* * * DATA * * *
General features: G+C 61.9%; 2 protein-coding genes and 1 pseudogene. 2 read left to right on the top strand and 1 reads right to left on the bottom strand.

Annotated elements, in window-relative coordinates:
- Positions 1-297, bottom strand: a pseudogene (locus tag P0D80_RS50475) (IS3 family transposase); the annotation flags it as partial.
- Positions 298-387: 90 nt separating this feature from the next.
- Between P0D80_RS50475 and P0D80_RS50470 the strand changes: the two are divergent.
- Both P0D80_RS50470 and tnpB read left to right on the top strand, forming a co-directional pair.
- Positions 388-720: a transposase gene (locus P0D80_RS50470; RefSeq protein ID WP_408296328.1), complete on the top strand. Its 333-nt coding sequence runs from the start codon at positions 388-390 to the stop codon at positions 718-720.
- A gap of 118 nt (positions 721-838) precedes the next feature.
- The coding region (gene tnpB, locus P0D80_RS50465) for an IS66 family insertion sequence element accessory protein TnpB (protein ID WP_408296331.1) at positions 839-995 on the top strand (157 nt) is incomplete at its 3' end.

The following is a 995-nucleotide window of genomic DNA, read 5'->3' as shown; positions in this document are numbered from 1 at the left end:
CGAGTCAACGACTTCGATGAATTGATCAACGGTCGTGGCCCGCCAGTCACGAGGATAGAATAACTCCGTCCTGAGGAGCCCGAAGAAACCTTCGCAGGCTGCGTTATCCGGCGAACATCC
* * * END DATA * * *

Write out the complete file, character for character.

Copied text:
General features: G+C 61.9%; 2 protein-coding genes and 1 pseudogene. 2 read left to right on the top strand and 1 reads right to left on the bottom strand.

Annotated elements, in window-relative coordinates:
- Positions 1-297, bottom strand: a pseudogene (locus tag P0D80_RS50475) (IS3 family transposase); the annotation flags it as partial.
- Positions 298-387: 90 nt separating this feature from the next.
- Between P0D80_RS50475 and P0D80_RS50470 the strand changes: the two are divergent.
- Both P0D80_RS50470 and tnpB read left to right on the top strand, forming a co-directional pair.
- Positions 388-720: a transposase gene (locus P0D80_RS50470; RefSeq protein ID WP_408296328.1), complete on the top strand. Its 333-nt coding sequence runs from the start codon at positions 388-390 to the stop codon at positions 718-720.
- A gap of 118 nt (positions 721-838) precedes the next feature.
- The coding region (gene tnpB, locus P0D80_RS50465) for an IS66 family insertion sequence element accessory protein TnpB (protein ID WP_408296331.1) at positions 839-995 on the top strand (157 nt) is incomplete at its 3' end.

The following is a 995-nucleotide window of genomic DNA, read 5'->3' as shown; positions in this document are numbered from 1 at the left end:
CGAGTCAACGACTTCGATGAATTGATCAACGGTCGTGGCCCGCCAGTCACGAGGATAGAATAACTCCGTCCTGAGGAGCCCGAAGAAACCTTCGCAGGCTGCGTTATCCGGCGAACATCC